But that’s not all. She does heedless things, like burn his car’s upholstery with a cigarette. She can be an embarrassing drunk. In one horrendous scene she’s invited him over. Her place cleaned up as if by the world’s most dedicated housewife, and she’s wearing some kind of mock-sexy outfit and enough makeup to turn her from a flashy woman into a grotesque clown. She’s changed herself into what he seems to want her to be. He leaves, and from the balcony she hurls bottles into the street, yelling at him so the whole neighborhood is disturbed.

Soon their discourse is reduced to “What?” and “Why?” as brilliantly encapsulated in one scene. He wants to possess Milena, who can’t be possessed. “You don’t own me. I don’t own you,” she says. She enumerates some of her priorities – to get up when she wants to get up, and eat when she wants to eat, and not to be with people she doesn’t like. (These are core values I recognize, and I don’t think a person who holds them is necessarily a monster of selfishness.) They have a terrible argument on the stairs and she declares, “I just want to be allowed to give where I can – what I can – to who I can.” What she most likes to give, and there’s nothing wrong with this, either, are the Lineaments of Gratified Desire.

There’s a lot of cross-cutting to emphasize the twinship of sex and death. From Milena’s orgasm to her convulsions on the emergency room operating table. From the couple having sex, to the doctor spreading her legs and going in with a speculum to look for rape evidence. From Milena’s head hanging over the edge of the bed during sex, to the doctors doing the tracheotomy.

With unflagging persistence, the inspector interrogates Linden. He’s fully tuned in to the atmosphere of claustrophobic obsession and sexual pessimism reminiscent of certain Leonard Cohen lyrics. The intuitive genius detective is the role Harvey Keitel was born for, and this isn’t the first time he’s filled it, or the last. Anyway, he’s just about gotten Linden to confess when Milena’s husband appears at the door. More bad timing. She’s alive, and will recover.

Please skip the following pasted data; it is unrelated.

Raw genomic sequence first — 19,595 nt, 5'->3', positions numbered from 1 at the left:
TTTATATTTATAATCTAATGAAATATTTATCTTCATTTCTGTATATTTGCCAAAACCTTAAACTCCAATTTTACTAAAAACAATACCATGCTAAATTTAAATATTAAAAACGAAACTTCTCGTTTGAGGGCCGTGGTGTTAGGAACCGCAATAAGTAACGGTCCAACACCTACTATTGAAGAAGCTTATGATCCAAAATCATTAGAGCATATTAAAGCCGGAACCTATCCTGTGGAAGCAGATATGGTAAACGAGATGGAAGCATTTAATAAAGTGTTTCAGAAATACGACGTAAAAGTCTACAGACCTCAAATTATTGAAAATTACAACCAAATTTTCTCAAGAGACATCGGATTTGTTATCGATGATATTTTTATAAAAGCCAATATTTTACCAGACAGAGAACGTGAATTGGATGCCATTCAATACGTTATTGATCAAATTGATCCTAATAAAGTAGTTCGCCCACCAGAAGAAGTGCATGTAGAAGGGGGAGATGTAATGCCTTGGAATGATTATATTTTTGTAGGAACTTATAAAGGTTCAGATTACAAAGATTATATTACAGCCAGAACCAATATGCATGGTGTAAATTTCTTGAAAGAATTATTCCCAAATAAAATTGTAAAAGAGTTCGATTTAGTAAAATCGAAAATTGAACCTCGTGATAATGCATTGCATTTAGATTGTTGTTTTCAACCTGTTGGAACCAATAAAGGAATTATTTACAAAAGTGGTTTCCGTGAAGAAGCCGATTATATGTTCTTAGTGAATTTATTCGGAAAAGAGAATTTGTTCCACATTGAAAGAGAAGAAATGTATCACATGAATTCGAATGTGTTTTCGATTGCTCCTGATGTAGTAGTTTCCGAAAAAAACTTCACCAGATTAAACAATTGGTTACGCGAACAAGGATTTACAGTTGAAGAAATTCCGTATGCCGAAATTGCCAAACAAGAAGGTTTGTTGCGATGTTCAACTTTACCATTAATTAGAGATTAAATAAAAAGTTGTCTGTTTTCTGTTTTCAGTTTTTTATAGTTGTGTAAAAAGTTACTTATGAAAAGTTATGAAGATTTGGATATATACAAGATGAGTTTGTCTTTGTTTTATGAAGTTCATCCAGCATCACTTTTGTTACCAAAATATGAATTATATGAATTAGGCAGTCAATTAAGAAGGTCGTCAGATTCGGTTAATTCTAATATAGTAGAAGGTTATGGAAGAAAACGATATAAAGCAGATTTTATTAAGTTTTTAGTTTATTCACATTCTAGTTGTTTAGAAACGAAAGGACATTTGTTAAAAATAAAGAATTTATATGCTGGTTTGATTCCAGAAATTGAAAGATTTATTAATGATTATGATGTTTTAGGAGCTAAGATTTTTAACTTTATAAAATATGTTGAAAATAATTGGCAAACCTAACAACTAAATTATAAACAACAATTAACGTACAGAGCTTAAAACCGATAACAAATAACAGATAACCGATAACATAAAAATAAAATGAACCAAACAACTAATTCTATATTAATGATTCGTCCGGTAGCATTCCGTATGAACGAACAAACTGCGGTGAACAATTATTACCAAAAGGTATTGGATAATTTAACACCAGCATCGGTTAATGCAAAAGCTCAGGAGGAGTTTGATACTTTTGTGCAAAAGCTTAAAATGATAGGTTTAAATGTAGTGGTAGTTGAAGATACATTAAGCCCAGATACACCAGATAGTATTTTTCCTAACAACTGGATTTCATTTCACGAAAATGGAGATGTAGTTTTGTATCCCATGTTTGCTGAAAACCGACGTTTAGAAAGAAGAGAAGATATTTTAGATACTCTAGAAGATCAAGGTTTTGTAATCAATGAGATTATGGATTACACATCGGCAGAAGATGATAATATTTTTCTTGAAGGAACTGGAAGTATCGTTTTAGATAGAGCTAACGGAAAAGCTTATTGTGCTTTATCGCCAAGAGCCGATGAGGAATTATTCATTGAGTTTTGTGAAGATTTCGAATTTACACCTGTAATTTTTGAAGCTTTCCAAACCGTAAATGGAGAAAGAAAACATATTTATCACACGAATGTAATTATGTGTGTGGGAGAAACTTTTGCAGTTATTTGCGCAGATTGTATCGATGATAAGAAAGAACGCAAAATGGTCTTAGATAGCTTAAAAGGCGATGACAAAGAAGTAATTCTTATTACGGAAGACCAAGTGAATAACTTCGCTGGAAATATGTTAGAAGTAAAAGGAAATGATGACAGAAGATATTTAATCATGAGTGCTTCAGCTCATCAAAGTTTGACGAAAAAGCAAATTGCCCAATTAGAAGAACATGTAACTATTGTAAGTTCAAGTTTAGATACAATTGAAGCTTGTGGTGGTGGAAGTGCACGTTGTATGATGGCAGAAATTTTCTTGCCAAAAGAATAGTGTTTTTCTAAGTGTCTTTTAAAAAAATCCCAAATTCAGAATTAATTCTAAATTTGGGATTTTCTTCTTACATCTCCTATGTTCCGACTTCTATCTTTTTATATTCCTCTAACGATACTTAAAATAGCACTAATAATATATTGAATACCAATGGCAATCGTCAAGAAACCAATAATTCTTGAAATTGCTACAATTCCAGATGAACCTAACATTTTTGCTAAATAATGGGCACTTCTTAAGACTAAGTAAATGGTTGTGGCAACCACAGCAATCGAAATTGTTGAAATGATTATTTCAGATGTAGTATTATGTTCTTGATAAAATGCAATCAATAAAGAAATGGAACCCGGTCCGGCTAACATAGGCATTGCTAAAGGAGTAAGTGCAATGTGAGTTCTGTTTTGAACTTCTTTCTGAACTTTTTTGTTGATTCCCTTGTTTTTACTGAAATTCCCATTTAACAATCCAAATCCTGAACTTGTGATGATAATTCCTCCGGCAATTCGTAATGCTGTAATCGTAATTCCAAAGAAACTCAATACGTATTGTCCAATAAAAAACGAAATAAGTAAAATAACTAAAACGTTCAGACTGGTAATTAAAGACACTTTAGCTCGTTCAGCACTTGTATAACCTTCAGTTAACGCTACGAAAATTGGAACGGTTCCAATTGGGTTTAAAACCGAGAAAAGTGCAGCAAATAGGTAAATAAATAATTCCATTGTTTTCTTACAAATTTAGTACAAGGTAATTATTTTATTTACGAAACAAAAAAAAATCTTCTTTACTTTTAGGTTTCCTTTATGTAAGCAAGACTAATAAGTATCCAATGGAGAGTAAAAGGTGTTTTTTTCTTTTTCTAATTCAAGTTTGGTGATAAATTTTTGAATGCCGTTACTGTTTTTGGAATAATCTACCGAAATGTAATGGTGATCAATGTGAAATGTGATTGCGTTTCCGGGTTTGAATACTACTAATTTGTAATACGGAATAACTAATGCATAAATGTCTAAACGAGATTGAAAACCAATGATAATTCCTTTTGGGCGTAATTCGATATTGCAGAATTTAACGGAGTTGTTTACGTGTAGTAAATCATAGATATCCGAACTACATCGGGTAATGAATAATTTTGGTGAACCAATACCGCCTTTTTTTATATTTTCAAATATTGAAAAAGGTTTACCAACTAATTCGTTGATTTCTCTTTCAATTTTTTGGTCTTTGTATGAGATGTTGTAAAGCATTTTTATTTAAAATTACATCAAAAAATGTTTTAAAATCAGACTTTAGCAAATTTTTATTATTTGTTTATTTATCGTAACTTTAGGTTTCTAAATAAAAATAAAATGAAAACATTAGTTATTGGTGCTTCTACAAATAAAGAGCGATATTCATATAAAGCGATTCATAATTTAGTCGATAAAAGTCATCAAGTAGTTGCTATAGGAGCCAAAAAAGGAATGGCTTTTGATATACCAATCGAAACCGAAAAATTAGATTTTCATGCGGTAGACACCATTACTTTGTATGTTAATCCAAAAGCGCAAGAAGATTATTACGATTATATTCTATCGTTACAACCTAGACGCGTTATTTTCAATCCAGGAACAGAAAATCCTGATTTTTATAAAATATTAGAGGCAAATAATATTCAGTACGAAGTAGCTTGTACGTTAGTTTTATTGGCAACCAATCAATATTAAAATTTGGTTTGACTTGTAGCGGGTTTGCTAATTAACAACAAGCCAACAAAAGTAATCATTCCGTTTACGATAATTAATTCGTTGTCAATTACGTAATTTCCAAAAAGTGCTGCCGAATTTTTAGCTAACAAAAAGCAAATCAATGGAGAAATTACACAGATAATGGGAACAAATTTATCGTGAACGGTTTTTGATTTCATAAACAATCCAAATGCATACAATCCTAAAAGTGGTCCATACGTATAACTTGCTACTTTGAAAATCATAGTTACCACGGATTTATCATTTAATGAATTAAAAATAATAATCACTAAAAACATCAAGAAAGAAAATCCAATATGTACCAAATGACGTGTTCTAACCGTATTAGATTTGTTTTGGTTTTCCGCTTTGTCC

I like how the art references in the film hang together. For instance, we see Milena reading The Sheltering Sky, and later we see her with Linden on vacation in Morocco, which apparently was their last happy time. This is where he made the mistake of talking about marriage, which left her completely unimpressed. As he waits for her to die, he plays a record of Moroccan music instantly recognizable as the Master Musicians of Jajouka. Which is ironic, because this is supposed to be healing music. Maybe that’s why Milena survives the drug-induced coma. You’d think the professor would be smart enough not to play the wrong kind of music to die by.

So Linden gets away with attempted murder, and loses Milena of course. There’s a flash-forward to a future scene, when they’re both back in their own country. She gets out of a cab, he gets into a cab. He had asked her to return to the States with him, as his wife. Instead, their only meeting is accidental and brief, and she looks at him with hatred.

*These lines, incidentally also figure in Lawrence Durrell’s Alexandria Quartet, where the characters initials (like the author’s) are LGD (for Lineaments of Gratified Desire, of course.)

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How does it happen that a person who first read the Alexandria Quartet in the Sixties, and many more times since then, never saw the film Justine until now? Good question. Some people like the movie, others don’t. One critic calls it a “muddled mess.” I wouldn’t go that far, but for someone viewing it simply as a film, without the background of the books, it probably would be confusing. The Quartet itself is a Rashomon-like work, inspecting the same events from many different angles, and no movie could encompass everything that was in the novels. Still, it’s an intriguing story set in a beautiful place and peopled with extraordinary characters.

The film, directed by George Cukor, starts with a voiceover, and right away I’m thinking uh-oh, because I was taught that a voiceover is a sign of weakness, and indicates a failure of imagination on the part of the screenwriter and/or director. Fortunately, narration is used very sparingly, delivered by the character Darley (Michael York, who is a stone fox).

Melissa (Anna Karina) is part-time hooker, part-time belly dancer in one of the sleazy clubs that make up the notoriously decadent Alexandria nightlife. She wants to cut loose from the old furrier Cohen, whose mistress she used to be. A sailor puts Spanish fly in Melissa’s drink and she staggers through the streets and collapses, tormented by urchins, in front of where Darley lives, which apparently is upstairs from yet another club. He takes her in and sends for the doctor, who knows Melissa already and recites the list of her physical problems from malnutrition to alcohol to hashish, etc. Melissa is carried to the hospital, but she promises to come back and see Darley when she’s well – which she does, looking so respectable, normal and beautiful he doesn’t even recognize her at first. They start an affair and Melissa falls in love, but when Darley meets a dark, mysterious stranger, his every thought turns to the alluring Justine (Anouk Aimée).